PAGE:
ISSUE SIX
February 1999

Stellasue Lee


THE CORTLAND REVIEW

INTERVIEWS
 
Henry Taylor

POETRY
 
Mark Bibbins
  Sharon Cumberland
  Philip Dacey
  Daniela Gioseffi
  Brent Goodman
  Mark Halperin
  Ben Howard
 
Stellasue Lee
  Linda Lerner
  John McKernan
  DeWayne Rail
  David Rigsbee
  Peter Robinson
  Terry Savoie
  Joseph Stanton
  Mary Winters

REVIEWS
 
David Grayson

TRANSLATIONS
 
Lloyd Schwartz

FICTION
 
Rosa Shand
  Daniela Gioseffi

Stellasue Lee Stellasue Lee received her Ph.D. from Honolulu University. Her work has appeared in ONTHEBUS, Herman Review, On Target, Voices, and Blood Pudding. She is the poetry editor of Rattle. She was born in the year of the dragon.
When My Wife Returns    Read Along with the Author


It's late; I hear her footsteps
as she moves toward the bedroom.
I think she must feel me there—
hear me breathing.
I watch as she kicks free her shoes

to lodge against the sliding doors—
watch her skirt fall to pool around her feet.
Her arms stretch above her head
pulling off the sweater she is wearing.
She unfastens her bra,

and slips her panties toward the floor.
Our breathing is the only sound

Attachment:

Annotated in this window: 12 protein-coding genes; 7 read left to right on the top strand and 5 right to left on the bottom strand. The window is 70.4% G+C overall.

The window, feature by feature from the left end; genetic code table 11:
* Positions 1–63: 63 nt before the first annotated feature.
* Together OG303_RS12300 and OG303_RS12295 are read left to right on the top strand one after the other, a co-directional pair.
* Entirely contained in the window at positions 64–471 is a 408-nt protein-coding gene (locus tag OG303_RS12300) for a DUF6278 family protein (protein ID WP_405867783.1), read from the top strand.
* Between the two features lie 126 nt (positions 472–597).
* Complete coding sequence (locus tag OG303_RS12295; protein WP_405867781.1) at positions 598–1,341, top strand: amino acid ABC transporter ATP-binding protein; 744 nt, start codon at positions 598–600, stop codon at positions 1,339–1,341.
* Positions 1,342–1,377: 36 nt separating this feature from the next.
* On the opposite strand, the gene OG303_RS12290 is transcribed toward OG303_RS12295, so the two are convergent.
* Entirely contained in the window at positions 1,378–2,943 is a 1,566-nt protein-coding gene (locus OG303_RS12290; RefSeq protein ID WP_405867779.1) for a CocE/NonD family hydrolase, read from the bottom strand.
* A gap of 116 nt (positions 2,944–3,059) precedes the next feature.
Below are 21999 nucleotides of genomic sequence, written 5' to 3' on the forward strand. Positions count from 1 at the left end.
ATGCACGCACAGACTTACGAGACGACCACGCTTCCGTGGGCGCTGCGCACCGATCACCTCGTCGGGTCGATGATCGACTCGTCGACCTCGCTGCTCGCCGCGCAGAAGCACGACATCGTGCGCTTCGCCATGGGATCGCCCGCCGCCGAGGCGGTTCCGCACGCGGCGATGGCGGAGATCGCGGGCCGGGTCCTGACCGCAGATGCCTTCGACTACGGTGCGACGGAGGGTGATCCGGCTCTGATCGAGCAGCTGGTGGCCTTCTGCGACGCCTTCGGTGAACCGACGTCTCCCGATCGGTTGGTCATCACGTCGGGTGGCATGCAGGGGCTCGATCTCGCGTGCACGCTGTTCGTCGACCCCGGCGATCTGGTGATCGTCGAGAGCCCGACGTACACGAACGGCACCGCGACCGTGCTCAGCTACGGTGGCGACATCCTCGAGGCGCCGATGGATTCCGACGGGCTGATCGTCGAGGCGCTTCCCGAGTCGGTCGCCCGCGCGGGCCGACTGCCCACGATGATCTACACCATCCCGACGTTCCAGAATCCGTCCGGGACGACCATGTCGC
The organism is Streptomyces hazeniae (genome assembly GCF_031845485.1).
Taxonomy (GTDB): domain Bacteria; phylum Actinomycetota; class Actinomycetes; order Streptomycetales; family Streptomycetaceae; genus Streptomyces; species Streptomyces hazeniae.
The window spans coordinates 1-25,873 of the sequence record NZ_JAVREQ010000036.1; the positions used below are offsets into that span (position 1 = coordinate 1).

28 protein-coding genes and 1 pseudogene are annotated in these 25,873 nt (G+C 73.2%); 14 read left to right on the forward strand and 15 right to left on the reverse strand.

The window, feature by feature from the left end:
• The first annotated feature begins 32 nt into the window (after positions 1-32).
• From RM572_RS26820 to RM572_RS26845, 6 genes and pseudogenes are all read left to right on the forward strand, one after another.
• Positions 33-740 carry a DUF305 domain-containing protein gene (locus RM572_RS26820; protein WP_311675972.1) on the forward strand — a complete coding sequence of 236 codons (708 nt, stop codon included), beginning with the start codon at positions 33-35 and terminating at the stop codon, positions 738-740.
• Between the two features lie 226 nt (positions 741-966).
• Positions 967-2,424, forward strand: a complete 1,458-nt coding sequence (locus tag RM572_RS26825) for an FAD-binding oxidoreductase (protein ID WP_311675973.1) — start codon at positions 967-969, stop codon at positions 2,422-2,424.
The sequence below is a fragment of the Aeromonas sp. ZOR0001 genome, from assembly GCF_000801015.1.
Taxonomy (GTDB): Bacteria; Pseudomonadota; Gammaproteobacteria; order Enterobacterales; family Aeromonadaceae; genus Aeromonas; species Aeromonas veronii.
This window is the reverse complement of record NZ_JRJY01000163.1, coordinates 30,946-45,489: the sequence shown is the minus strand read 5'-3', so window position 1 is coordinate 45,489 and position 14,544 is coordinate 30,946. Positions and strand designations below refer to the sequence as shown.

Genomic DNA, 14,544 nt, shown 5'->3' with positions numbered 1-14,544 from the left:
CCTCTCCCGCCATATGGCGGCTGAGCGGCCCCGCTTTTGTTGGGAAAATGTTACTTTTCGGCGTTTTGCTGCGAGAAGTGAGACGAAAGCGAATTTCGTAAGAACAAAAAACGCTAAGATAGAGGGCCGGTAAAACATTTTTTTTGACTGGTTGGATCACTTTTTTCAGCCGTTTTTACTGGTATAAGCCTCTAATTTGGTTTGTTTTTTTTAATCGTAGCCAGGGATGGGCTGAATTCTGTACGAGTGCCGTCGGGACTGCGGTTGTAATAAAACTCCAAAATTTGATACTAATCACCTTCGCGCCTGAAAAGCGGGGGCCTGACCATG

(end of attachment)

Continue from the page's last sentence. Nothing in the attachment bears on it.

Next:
as she slides her pale body between the indifferent
blanket and sheets to press against my dark skin.
I imagine being on top of her,

how the weight of my body
must press the very air from her lungs.
Me, who can kill with my bare hands—
I'll find her huddled against me in the morning,
feel her pelvis pressed into the hollow of my spine.

I've decided to wake her in the morning
by placing a hand on each breast,
and I will ask her to tell me again
of the many women she has known
who have died from lack of affection.

How wedded to the wrong man
creates an atmosphere of vague
indifference, a limbo,
eventually extinguishing the life force of a woman.
In the tumult of darkness,

her hand finds my upturned palm
and she curls her fingers inside
before beginning the decent into sleep
where nothing will be missing from her world
save the eternally prejudice of our passion.

 

 

James Bond Beach    Read Along with the Author


There is nothing unusual about the day—
the sky takes on light about 5:10.
I turn the heat on,
feed the cats.
Nothing I haven't done a hundred times over.
No—a thousand times;
maybe even a million times by now—
who among us takes the time to figure these things out
yet, last night,
last night I was in Jamaica
walking along James Bond Beach
in the buff.
Honey, in Jamaica, the waterfalls cascade off the hills
right into the sea.
Why trees grow right out of the surf.
It didn't matter to me that I was naked.
I'm telling you—I was ready for anything.

 

 

Stellasue Lee: Poetry
Copyright 1999 The Cortland Review Issue SixThe Cortland Review